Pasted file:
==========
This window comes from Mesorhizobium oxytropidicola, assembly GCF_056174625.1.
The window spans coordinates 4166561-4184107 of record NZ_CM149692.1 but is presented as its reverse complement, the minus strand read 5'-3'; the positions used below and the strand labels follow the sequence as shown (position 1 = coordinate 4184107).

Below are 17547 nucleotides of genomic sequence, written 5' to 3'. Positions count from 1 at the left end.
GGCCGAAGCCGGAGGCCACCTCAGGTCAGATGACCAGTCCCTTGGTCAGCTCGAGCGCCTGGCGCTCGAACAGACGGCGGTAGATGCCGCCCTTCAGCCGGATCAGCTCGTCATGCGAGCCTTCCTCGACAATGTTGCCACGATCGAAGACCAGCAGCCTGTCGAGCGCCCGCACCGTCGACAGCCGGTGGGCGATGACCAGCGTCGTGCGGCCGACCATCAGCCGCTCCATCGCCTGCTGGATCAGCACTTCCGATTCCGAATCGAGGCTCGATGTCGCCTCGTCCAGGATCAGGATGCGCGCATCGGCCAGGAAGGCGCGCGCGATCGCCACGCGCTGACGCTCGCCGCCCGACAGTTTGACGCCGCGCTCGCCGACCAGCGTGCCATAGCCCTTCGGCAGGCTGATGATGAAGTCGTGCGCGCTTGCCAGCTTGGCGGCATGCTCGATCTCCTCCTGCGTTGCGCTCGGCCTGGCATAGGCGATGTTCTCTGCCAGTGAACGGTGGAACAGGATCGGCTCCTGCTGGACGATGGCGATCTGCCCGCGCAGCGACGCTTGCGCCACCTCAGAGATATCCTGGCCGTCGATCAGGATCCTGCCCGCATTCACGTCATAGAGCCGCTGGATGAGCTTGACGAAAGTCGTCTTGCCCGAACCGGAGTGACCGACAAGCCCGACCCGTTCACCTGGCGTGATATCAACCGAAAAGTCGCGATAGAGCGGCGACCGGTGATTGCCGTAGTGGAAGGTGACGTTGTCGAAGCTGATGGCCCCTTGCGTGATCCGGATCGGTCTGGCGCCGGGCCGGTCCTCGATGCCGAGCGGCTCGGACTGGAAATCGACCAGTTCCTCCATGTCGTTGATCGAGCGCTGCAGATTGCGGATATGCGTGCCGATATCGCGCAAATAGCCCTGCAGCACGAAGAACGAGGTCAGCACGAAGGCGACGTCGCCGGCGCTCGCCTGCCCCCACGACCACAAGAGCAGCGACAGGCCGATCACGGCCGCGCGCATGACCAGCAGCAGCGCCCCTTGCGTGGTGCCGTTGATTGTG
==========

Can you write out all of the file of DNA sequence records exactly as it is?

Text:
This window comes from Mesorhizobium oxytropidicola, assembly GCF_056174625.1.
The window spans coordinates 4166561-4184107 of record NZ_CM149692.1 but is presented as its reverse complement, the minus strand read 5'-3'; the positions used below and the strand labels follow the sequence as shown (position 1 = coordinate 4184107).

Below are 17547 nucleotides of genomic sequence, written 5' to 3'. Positions count from 1 at the left end.
GGCCGAAGCCGGAGGCCACCTCAGGTCAGATGACCAGTCCCTTGGTCAGCTCGAGCGCCTGGCGCTCGAACAGACGGCGGTAGATGCCGCCCTTCAGCCGGATCAGCTCGTCATGCGAGCCTTCCTCGACAATGTTGCCACGATCGAAGACCAGCAGCCTGTCGAGCGCCCGCACCGTCGACAGCCGGTGGGCGATGACCAGCGTCGTGCGGCCGACCATCAGCCGCTCCATCGCCTGCTGGATCAGCACTTCCGATTCCGAATCGAGGCTCGATGTCGCCTCGTCCAGGATCAGGATGCGCGCATCGGCCAGGAAGGCGCGCGCGATCGCCACGCGCTGACGCTCGCCGCCCGACAGTTTGACGCCGCGCTCGCCGACCAGCGTGCCATAGCCCTTCGGCAGGCTGATGATGAAGTCGTGCGCGCTTGCCAGCTTGGCGGCATGCTCGATCTCCTCCTGCGTTGCGCTCGGCCTGGCATAGGCGATGTTCTCTGCCAGTGAACGGTGGAACAGGATCGGCTCCTGCTGGACGATGGCGATCTGCCCGCGCAGCGACGCTTGCGCCACCTCAGAGATATCCTGGCCGTCGATCAGGATCCTGCCCGCATTCACGTCATAGAGCCGCTGGATGAGCTTGACGAAAGTCGTCTTGCCCGAACCGGAGTGACCGACAAGCCCGACCCGTTCACCTGGCGTGATATCAACCGAAAAGTCGCGATAGAGCGGCGACCGGTGATTGCCGTAGTGGAAGGTGACGTTGTCGAAGCTGATGGCCCCTTGCGTGATCCGGATCGGTCTGGCGCCGGGCCGGTCCTCGATGCCGAGCGGCTCGGACTGGAAATCGACCAGTTCCTCCATGTCGTTGATCGAGCGCTGCAGATTGCGGATATGCGTGCCGATATCGCGCAAATAGCCCTGCAGCACGAAGAACGAGGTCAGCACGAAGGCGACGTCGCCGGCGCTCGCCTGCCCCCACGACCACAAGAGCAGCGACAGGCCGATCACGGCCGCGCGCATGACCAGCAGCAGCGCCCCTTGCGTGGTGCCGTTGATTGTG